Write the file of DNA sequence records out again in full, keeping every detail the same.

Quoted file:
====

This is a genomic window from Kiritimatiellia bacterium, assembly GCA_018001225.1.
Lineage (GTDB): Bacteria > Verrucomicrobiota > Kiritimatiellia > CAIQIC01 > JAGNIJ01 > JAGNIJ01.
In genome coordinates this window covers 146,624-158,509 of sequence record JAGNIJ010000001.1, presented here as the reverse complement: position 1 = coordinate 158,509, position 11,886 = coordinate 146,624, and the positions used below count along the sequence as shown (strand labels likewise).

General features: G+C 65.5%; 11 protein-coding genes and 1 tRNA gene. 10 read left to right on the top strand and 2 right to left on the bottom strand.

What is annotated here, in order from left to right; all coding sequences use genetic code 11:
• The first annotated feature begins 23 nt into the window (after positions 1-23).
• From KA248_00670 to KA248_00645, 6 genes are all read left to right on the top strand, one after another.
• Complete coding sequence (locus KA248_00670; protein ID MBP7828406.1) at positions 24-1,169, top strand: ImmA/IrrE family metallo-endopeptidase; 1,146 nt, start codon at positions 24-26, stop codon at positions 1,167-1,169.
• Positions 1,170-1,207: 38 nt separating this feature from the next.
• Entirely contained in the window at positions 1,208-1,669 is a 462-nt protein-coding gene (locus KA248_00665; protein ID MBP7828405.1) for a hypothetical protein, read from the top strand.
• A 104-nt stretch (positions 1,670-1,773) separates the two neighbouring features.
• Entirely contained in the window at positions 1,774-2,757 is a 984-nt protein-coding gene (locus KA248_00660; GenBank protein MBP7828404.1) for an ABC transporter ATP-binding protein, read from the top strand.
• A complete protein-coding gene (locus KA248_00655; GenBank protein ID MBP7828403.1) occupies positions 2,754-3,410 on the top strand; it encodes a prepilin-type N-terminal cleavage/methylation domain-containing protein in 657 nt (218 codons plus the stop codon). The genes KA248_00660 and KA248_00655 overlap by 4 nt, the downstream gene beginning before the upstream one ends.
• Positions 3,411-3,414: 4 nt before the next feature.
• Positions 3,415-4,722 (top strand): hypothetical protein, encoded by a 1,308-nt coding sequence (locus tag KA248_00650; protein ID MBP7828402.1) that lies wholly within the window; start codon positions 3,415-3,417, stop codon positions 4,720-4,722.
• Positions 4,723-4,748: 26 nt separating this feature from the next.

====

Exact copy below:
This is a genomic window from Kiritimatiellia bacterium, assembly GCA_018001225.1.
Lineage (GTDB): Bacteria > Verrucomicrobiota > Kiritimatiellia > CAIQIC01 > JAGNIJ01 > JAGNIJ01.
In genome coordinates this window covers 146,624-158,509 of sequence record JAGNIJ010000001.1, presented here as the reverse complement: position 1 = coordinate 158,509, position 11,886 = coordinate 146,624, and the positions used below count along the sequence as shown (strand labels likewise).

General features: G+C 65.5%; 11 protein-coding genes and 1 tRNA gene. 10 read left to right on the top strand and 2 right to left on the bottom strand.

What is annotated here, in order from left to right; all coding sequences use genetic code 11:
• The first annotated feature begins 23 nt into the window (after positions 1-23).
• From KA248_00670 to KA248_00645, 6 genes are all read left to right on the top strand, one after another.
• Complete coding sequence (locus KA248_00670; protein ID MBP7828406.1) at positions 24-1,169, top strand: ImmA/IrrE family metallo-endopeptidase; 1,146 nt, start codon at positions 24-26, stop codon at positions 1,167-1,169.
• Positions 1,170-1,207: 38 nt separating this feature from the next.
• Entirely contained in the window at positions 1,208-1,669 is a 462-nt protein-coding gene (locus KA248_00665; protein ID MBP7828405.1) for a hypothetical protein, read from the top strand.
• A 104-nt stretch (positions 1,670-1,773) separates the two neighbouring features.
• Entirely contained in the window at positions 1,774-2,757 is a 984-nt protein-coding gene (locus KA248_00660; GenBank protein MBP7828404.1) for an ABC transporter ATP-binding protein, read from the top strand.
• A complete protein-coding gene (locus KA248_00655; GenBank protein ID MBP7828403.1) occupies positions 2,754-3,410 on the top strand; it encodes a prepilin-type N-terminal cleavage/methylation domain-containing protein in 657 nt (218 codons plus the stop codon). The genes KA248_00660 and KA248_00655 overlap by 4 nt, the downstream gene beginning before the upstream one ends.
• Positions 3,411-3,414: 4 nt before the next feature.
• Positions 3,415-4,722 (top strand): hypothetical protein, encoded by a 1,308-nt coding sequence (locus tag KA248_00650; protein ID MBP7828402.1) that lies wholly within the window; start codon positions 3,415-3,417, stop codon positions 4,720-4,722.
• Positions 4,723-4,748: 26 nt separating this feature from the next.